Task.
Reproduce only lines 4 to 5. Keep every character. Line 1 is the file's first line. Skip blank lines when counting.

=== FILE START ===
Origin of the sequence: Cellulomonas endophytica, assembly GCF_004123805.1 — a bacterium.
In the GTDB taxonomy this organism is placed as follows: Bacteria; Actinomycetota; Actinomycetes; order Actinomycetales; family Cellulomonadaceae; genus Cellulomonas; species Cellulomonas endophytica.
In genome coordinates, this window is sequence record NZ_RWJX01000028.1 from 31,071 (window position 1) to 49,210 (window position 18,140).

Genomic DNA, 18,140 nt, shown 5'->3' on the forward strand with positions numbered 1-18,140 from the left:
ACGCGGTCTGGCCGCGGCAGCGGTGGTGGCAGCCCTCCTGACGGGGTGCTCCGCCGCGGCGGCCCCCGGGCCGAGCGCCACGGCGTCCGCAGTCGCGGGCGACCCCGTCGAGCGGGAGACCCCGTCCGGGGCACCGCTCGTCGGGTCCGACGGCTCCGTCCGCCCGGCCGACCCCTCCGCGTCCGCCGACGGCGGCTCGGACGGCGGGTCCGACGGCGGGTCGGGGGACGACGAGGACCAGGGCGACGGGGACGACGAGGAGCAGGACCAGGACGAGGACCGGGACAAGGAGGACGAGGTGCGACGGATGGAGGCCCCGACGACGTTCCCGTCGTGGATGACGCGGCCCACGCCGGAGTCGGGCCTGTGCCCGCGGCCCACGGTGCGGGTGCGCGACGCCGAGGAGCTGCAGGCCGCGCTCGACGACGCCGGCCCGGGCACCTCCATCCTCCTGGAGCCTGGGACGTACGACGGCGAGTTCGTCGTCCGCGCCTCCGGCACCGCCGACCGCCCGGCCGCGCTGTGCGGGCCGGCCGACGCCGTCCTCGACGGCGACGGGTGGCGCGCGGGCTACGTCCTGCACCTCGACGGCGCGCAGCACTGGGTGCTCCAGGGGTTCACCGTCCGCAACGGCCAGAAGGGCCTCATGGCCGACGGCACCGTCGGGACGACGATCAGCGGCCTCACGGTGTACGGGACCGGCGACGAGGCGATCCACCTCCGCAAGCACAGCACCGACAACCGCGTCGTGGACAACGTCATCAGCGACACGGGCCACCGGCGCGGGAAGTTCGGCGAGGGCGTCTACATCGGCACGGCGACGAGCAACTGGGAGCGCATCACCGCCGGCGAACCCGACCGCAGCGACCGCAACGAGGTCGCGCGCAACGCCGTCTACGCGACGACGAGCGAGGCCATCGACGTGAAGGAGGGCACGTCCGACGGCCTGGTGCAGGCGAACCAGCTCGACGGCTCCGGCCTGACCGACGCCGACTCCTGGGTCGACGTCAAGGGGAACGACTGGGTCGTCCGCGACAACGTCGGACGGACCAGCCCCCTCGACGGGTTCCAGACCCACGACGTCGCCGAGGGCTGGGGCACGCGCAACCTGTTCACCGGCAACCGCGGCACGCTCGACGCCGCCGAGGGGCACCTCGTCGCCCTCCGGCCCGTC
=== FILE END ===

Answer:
Genomic DNA, 18,140 nt, shown 5'->3' on the forward strand with positions numbered 1-18,140 from the left:
ACGCGGTCTGGCCGCGGCAGCGGTGGTGGCAGCCCTCCTGACGGGGTGCTCCGCCGCGGCGGCCCCCGGGCCGAGCGCCACGGCGTCCGCAGTCGCGGGCGACCCCGTCGAGCGGGAGACCCCGTCCGGGGCACCGCTCGTCGGGTCCGACGGCTCCGTCCGCCCGGCCGACCCCTCCGCGTCCGCCGACGGCGGCTCGGACGGCGGGTCCGACGGCGGGTCGGGGGACGACGAGGACCAGGGCGACGGGGACGACGAGGAGCAGGACCAGGACGAGGACCGGGACAAGGAGGACGAGGTGCGACGGATGGAGGCCCCGACGACGTTCCCGTCGTGGATGACGCGGCCCACGCCGGAGTCGGGCCTGTGCCCGCGGCCCACGGTGCGGGTGCGCGACGCCGAGGAGCTGCAGGCCGCGCTCGACGACGCCGGCCCGGGCACCTCCATCCTCCTGGAGCCTGGGACGTACGACGGCGAGTTCGTCGTCCGCGCCTCCGGCACCGCCGACCGCCCGGCCGCGCTGTGCGGGCCGGCCGACGCCGTCCTCGACGGCGACGGGTGGCGCGCGGGCTACGTCCTGCACCTCGACGGCGCGCAGCACTGGGTGCTCCAGGGGTTCACCGTCCGCAACGGCCAGAAGGGCCTCATGGCCGACGGCACCGTCGGGACGACGATCAGCGGCCTCACGGTGTACGGGACCGGCGACGAGGCGATCCACCTCCGCAAGCACAGCACCGACAACCGCGTCGTGGACAACGTCATCAGCGACACGGGCCACCGGCGCGGGAAGTTCGGCGAGGGCGTCTACATCGGCACGGCGACGAGCAACTGGGAGCGCATCACCGCCGGCGAACCCGACCGCAGCGACCGCAACGAGGTCGCGCGCAACGCCGTCTACGCGACGACGAGCGAGGCCATCGACGTGAAGGAGGGCACGTCCGACGGCCTGGTGCAGGCGAACCAGCTCGACGGCTCCGGCCTGACCGACGCCGACTCCTGGGTCGACGTCAAGGGGAACGACTGGGTCGTCCGCGACAACGTCGGACGGACCAGCCCCCTCGACGGGTTCCAGACCCACGACGTCGCCGAGGGCTGGGGCACGCGCAACCTGTTCACCGGCAACCGCGGCACGCTCGACGCCGCCGAGGGGCACCTCGTCGCCCTCCGGCCCGTC